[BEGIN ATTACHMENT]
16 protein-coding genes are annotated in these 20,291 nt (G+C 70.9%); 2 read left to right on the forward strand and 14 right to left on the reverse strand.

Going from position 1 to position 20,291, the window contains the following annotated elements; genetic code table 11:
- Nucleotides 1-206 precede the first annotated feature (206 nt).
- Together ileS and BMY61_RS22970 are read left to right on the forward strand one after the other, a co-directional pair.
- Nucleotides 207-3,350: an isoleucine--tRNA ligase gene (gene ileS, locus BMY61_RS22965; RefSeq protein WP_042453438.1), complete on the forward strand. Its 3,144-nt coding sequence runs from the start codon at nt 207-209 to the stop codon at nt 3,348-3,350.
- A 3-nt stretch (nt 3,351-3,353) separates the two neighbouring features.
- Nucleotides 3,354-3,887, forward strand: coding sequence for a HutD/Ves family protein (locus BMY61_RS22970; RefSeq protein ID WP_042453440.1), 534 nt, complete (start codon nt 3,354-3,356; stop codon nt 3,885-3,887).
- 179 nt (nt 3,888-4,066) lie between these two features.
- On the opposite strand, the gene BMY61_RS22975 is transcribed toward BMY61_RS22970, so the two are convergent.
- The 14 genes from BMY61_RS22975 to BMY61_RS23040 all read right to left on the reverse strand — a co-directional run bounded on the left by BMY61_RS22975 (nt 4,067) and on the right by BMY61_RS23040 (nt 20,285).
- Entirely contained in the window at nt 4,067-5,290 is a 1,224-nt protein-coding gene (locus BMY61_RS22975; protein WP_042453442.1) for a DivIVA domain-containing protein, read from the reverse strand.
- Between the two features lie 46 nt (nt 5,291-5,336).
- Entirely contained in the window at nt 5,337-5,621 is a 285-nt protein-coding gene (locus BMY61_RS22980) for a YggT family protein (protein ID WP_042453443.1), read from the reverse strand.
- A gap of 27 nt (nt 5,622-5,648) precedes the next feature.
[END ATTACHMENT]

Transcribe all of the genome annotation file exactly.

16 protein-coding genes are annotated in these 20,291 nt (G+C 70.9%); 2 read left to right on the forward strand and 14 right to left on the reverse strand.

Going from position 1 to position 20,291, the window contains the following annotated elements; genetic code table 11:
- Nucleotides 1-206 precede the first annotated feature (206 nt).
- Together ileS and BMY61_RS22970 are read left to right on the forward strand one after the other, a co-directional pair.
- Nucleotides 207-3,350: an isoleucine--tRNA ligase gene (gene ileS, locus BMY61_RS22965; RefSeq protein WP_042453438.1), complete on the forward strand. Its 3,144-nt coding sequence runs from the start codon at nt 207-209 to the stop codon at nt 3,348-3,350.
- A 3-nt stretch (nt 3,351-3,353) separates the two neighbouring features.
- Nucleotides 3,354-3,887, forward strand: coding sequence for a HutD/Ves family protein (locus BMY61_RS22970; RefSeq protein ID WP_042453440.1), 534 nt, complete (start codon nt 3,354-3,356; stop codon nt 3,885-3,887).
- 179 nt (nt 3,888-4,066) lie between these two features.
- On the opposite strand, the gene BMY61_RS22975 is transcribed toward BMY61_RS22970, so the two are convergent.
- The 14 genes from BMY61_RS22975 to BMY61_RS23040 all read right to left on the reverse strand — a co-directional run bounded on the left by BMY61_RS22975 (nt 4,067) and on the right by BMY61_RS23040 (nt 20,285).
- Entirely contained in the window at nt 4,067-5,290 is a 1,224-nt protein-coding gene (locus BMY61_RS22975; protein WP_042453442.1) for a DivIVA domain-containing protein, read from the reverse strand.
- Between the two features lie 46 nt (nt 5,291-5,336).
- Entirely contained in the window at nt 5,337-5,621 is a 285-nt protein-coding gene (locus BMY61_RS22980) for a YggT family protein (protein ID WP_042453443.1), read from the reverse strand.
- A gap of 27 nt (nt 5,622-5,648) precedes the next feature.